Aussies Bring in UAVs to Combat Illegal Dumping, Polluting

In an effort to capture video evidence of illegal dumping and polluting in the state, Australia’s Environment Protection Authority Victoria (EPA) has launched a new unmanned aerial vehicle (UAV) program.

According to Damian Wells, executive director of regional services, the program will increase EPA’s ability to detect illegal dumping in remote and difficult-to-reach locations and subsequently prosecute offenders.

“We know that land with minimum visibility tends to be an attractive place for illegal dumping because offenders think no one’s watching,” says Wells. “They shouldn’t be so confident now.”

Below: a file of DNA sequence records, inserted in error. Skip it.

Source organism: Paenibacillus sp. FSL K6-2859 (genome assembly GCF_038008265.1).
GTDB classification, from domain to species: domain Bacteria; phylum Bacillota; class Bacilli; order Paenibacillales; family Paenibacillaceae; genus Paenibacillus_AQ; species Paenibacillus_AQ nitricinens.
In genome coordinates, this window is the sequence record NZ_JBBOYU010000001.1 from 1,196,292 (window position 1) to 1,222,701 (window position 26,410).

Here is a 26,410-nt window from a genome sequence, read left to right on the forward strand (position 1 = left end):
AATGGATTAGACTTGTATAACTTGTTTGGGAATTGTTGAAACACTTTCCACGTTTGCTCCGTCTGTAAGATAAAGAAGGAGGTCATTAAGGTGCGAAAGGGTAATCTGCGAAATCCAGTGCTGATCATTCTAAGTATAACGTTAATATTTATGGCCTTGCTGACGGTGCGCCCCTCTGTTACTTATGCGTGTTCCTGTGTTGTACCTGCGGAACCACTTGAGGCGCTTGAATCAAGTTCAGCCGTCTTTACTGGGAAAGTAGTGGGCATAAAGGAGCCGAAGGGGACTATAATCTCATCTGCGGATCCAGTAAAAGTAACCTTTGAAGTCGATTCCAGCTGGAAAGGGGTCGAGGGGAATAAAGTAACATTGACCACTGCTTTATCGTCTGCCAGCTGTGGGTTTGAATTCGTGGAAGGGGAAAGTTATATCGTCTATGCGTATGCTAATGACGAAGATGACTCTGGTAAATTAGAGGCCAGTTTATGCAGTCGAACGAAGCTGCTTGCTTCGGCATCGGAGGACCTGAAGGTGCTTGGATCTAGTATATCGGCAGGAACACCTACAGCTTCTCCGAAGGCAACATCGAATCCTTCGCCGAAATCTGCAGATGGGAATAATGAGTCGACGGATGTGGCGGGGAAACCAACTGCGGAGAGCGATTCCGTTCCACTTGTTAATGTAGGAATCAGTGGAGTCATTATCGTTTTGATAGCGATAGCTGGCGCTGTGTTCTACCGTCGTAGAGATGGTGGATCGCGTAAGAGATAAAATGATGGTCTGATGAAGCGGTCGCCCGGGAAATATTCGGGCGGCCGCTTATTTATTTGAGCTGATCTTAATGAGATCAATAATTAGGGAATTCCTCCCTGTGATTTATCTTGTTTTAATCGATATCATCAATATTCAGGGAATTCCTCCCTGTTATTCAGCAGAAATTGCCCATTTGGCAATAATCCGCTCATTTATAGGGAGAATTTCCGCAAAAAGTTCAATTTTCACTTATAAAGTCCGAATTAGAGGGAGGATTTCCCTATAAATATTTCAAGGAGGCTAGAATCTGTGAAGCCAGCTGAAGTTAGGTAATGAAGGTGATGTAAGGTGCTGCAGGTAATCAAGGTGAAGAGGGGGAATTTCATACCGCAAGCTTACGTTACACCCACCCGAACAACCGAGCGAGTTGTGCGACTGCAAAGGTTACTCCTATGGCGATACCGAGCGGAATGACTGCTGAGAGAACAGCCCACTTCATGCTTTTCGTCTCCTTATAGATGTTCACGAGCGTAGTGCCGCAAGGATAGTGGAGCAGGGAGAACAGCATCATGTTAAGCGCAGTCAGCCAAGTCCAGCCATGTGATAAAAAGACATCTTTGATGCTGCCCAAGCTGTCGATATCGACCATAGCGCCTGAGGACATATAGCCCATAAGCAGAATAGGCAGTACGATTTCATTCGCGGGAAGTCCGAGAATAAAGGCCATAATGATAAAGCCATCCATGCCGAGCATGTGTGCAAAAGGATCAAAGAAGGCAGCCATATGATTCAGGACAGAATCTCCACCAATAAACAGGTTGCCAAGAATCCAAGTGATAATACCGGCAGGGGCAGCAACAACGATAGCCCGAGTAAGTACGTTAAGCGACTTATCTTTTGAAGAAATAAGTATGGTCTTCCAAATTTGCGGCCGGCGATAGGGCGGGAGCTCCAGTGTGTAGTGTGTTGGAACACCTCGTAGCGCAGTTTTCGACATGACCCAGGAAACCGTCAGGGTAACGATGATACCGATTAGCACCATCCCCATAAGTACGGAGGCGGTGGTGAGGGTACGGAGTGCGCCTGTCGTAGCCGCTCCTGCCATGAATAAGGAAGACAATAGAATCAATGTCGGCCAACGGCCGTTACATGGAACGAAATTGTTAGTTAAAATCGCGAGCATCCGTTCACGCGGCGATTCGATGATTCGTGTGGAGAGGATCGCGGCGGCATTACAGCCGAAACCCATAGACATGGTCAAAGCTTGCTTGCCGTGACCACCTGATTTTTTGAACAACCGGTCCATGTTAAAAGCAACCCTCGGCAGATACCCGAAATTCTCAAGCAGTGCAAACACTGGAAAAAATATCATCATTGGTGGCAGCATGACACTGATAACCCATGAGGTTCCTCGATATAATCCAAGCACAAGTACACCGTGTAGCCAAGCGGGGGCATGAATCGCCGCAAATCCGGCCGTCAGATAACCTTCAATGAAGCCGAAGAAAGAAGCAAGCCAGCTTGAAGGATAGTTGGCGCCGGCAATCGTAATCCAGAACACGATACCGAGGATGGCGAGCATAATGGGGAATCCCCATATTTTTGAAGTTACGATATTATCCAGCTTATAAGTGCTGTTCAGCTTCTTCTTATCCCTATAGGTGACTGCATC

He says the launch of the UAV program builds on the work of EPA’s Illegal Dumping Strikeforce, a program dedicated to reducing the illegal dumping of industrial waste, such as concrete, timber, bricks and asbestos, on public and private land.

Last financial year, EPA says it issued 98 remedial notices to stop or clean up illegally dumped waste across the state.

The agency says it has gained Civil Aviation Safety Authority (CASA) certification to operate the program and must abide by CASA regulations, including requiring licensees to keep their UAVs more than 15 meters away from people. In addition, the drones must be operated within the visual line of sight and cannot be operated over populated areas.

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